Personal Injury

Social Media Evidence In Personal Injury Cases

You probably already know that if you are injured by negligence and you file a personal injury claim, the insurance company that you’ve targeted will aggressively fight your claim. You may not, however, be aware of the lengths that insurance companies will go to gain evidence that they can use against you. Unfortunately, many people jeopardize their own personal injury claims when they fail to realize that the content that they post online on social media and other sites can provide insurance company attorneys with a treasure trove of evidence to use against them. Anything that you post on a social network site can potentially be used as evidence against you. That is a simple fact that every person who is filing a claim needs to understand. If you’ve been injured by negligence and need to file a personal injury claim, speak first with a good personal injury lawyer, and in California, with an experienced California personal injury attorney.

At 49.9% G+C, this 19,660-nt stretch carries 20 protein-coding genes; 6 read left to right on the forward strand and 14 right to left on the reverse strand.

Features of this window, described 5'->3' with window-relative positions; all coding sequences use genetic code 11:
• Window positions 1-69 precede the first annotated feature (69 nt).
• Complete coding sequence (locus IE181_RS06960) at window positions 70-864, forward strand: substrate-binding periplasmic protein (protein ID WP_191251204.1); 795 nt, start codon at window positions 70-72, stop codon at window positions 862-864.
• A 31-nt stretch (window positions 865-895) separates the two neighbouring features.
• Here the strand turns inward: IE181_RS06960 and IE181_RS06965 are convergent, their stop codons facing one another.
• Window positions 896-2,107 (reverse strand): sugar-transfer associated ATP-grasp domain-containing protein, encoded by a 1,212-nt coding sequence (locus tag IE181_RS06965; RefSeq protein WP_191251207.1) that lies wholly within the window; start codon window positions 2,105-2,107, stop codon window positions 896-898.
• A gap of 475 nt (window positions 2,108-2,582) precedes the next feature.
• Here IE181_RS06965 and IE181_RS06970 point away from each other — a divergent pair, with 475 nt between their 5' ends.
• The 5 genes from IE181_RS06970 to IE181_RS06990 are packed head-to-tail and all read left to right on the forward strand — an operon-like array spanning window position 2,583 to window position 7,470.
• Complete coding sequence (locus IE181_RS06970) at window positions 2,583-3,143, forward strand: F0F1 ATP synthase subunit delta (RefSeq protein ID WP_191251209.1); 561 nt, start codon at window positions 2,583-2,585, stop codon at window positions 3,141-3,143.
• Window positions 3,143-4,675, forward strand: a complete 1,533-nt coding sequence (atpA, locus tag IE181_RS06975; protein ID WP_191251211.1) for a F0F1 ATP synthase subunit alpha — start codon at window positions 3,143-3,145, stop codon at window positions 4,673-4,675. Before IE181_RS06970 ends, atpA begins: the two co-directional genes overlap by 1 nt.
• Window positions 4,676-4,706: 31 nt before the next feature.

The insurance company is primarily looking for evidence that your injuries are either entirely fabricated or not as severe as you claim they are. If the company manages to establish that your injuries are not as severe as you claim, it can get away with denying your claim or offering a much lower settlement value than your case is worth. Insurance adjusters and investigators will go through your social media accounts to find posts, videos, photographs, and other types of incriminating evidence that point to the possibility that your injuries are not as severe as you claim they are.

Consider Facebook as an example. The social networking site currently has more than 1.5 billion users, and it’s tremendously popular in the United States. The temptation to log in to Facebook, and post flattering pictures, posts, and videos is one that, for whatever reasons, many personal injury claimants cannot resist. Unfortunately, those photographs and videos can be accessed by insurance companies and used against you. For instance, if you are in a traffic accident and you are claiming compensation for head and neck injuries, and if you post pictures on Facebook of yourself enjoying some touch football or rock climbing, or even just yard work, you need to know that the attorneys for the insurance company can access those pictures.